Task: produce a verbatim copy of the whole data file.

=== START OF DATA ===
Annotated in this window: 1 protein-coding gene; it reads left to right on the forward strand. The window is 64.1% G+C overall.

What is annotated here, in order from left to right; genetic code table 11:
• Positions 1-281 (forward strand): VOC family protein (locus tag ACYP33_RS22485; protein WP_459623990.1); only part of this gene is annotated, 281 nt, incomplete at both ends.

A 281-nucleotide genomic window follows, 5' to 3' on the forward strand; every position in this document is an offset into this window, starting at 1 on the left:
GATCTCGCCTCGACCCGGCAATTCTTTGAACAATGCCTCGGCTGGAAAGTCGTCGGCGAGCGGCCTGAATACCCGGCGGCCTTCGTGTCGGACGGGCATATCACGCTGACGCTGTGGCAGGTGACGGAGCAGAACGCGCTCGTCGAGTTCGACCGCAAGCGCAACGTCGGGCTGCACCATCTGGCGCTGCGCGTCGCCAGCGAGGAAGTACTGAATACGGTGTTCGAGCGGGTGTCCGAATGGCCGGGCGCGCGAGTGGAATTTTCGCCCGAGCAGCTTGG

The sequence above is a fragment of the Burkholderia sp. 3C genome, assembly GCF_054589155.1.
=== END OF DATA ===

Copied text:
Annotated in this window: 1 protein-coding gene; it reads left to right on the forward strand. The window is 64.1% G+C overall.

What is annotated here, in order from left to right; genetic code table 11:
• Positions 1-281 (forward strand): VOC family protein (locus tag ACYP33_RS22485; protein WP_459623990.1); only part of this gene is annotated, 281 nt, incomplete at both ends.

A 281-nucleotide genomic window follows, 5' to 3' on the forward strand; every position in this document is an offset into this window, starting at 1 on the left:
GATCTCGCCTCGACCCGGCAATTCTTTGAACAATGCCTCGGCTGGAAAGTCGTCGGCGAGCGGCCTGAATACCCGGCGGCCTTCGTGTCGGACGGGCATATCACGCTGACGCTGTGGCAGGTGACGGAGCAGAACGCGCTCGTCGAGTTCGACCGCAAGCGCAACGTCGGGCTGCACCATCTGGCGCTGCGCGTCGCCAGCGAGGAAGTACTGAATACGGTGTTCGAGCGGGTGTCCGAATGGCCGGGCGCGCGAGTGGAATTTTCGCCCGAGCAGCTTGG

The sequence above is a fragment of the Burkholderia sp. 3C genome, assembly GCF_054589155.1.